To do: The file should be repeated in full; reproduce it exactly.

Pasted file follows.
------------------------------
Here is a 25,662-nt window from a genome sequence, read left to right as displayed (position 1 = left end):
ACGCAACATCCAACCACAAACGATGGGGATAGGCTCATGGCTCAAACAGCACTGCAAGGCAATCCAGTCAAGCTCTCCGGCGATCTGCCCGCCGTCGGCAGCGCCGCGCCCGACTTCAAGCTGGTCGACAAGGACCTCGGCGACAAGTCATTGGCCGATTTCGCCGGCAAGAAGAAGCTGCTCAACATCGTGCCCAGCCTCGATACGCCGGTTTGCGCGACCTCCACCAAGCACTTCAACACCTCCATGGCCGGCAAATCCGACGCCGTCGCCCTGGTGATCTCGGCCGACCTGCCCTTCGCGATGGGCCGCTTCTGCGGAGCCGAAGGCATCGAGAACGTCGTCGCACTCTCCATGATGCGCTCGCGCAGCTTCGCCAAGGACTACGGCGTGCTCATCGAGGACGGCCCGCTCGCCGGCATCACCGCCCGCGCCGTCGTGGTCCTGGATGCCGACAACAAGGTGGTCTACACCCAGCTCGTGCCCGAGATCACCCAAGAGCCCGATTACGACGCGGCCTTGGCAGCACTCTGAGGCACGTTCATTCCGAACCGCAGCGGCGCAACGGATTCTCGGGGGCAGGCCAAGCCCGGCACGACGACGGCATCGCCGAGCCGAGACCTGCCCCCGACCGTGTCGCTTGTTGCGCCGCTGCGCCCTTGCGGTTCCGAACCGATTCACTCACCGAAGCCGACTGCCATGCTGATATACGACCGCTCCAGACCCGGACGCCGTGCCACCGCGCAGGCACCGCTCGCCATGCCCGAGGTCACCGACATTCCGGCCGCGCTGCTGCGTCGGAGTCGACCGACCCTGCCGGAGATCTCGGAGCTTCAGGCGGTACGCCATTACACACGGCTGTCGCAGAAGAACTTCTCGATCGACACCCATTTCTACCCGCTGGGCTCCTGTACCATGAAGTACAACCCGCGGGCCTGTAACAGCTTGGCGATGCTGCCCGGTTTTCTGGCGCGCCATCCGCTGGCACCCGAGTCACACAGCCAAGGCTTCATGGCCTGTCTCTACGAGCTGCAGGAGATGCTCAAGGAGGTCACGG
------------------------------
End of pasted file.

Here is a 25,662-nt window from a genome sequence, read left to right as displayed (position 1 = left end):
ACGCAACATCCAACCACAAACGATGGGGATAGGCTCATGGCTCAAACAGCACTGCAAGGCAATCCAGTCAAGCTCTCCGGCGATCTGCCCGCCGTCGGCAGCGCCGCGCCCGACTTCAAGCTGGTCGACAAGGACCTCGGCGACAAGTCATTGGCCGATTTCGCCGGCAAGAAGAAGCTGCTCAACATCGTGCCCAGCCTCGATACGCCGGTTTGCGCGACCTCCACCAAGCACTTCAACACCTCCATGGCCGGCAAATCCGACGCCGTCGCCCTGGTGATCTCGGCCGACCTGCCCTTCGCGATGGGCCGCTTCTGCGGAGCCGAAGGCATCGAGAACGTCGTCGCACTCTCCATGATGCGCTCGCGCAGCTTCGCCAAGGACTACGGCGTGCTCATCGAGGACGGCCCGCTCGCCGGCATCACCGCCCGCGCCGTCGTGGTCCTGGATGCCGACAACAAGGTGGTCTACACCCAGCTCGTGCCCGAGATCACCCAAGAGCCCGATTACGACGCGGCCTTGGCAGCACTCTGAGGCACGTTCATTCCGAACCGCAGCGGCGCAACGGATTCTCGGGGGCAGGCCAAGCCCGGCACGACGACGGCATCGCCGAGCCGAGACCTGCCCCCGACCGTGTCGCTTGTTGCGCCGCTGCGCCCTTGCGGTTCCGAACCGATTCACTCACCGAAGCCGACTGCCATGCTGATATACGACCGCTCCAGACCCGGACGCCGTGCCACCGCGCAGGCACCGCTCGCCATGCCCGAGGTCACCGACATTCCGGCCGCGCTGCTGCGTCGGAGTCGACCGACCCTGCCGGAGATCTCGGAGCTTCAGGCGGTACGCCATTACACACGGCTGTCGCAGAAGAACTTCTCGATCGACACCCATTTCTACCCGCTGGGCTCCTGTACCATGAAGTACAACCCGCGGGCCTGTAACAGCTTGGCGATGCTGCCCGGTTTTCTGGCGCGCCATCCGCTGGCACCCGAGTCACACAGCCAAGGCTTCATGGCCTGTCTCTACGAGCTGCAGGAGATGCTCAAGGAGGTCACGG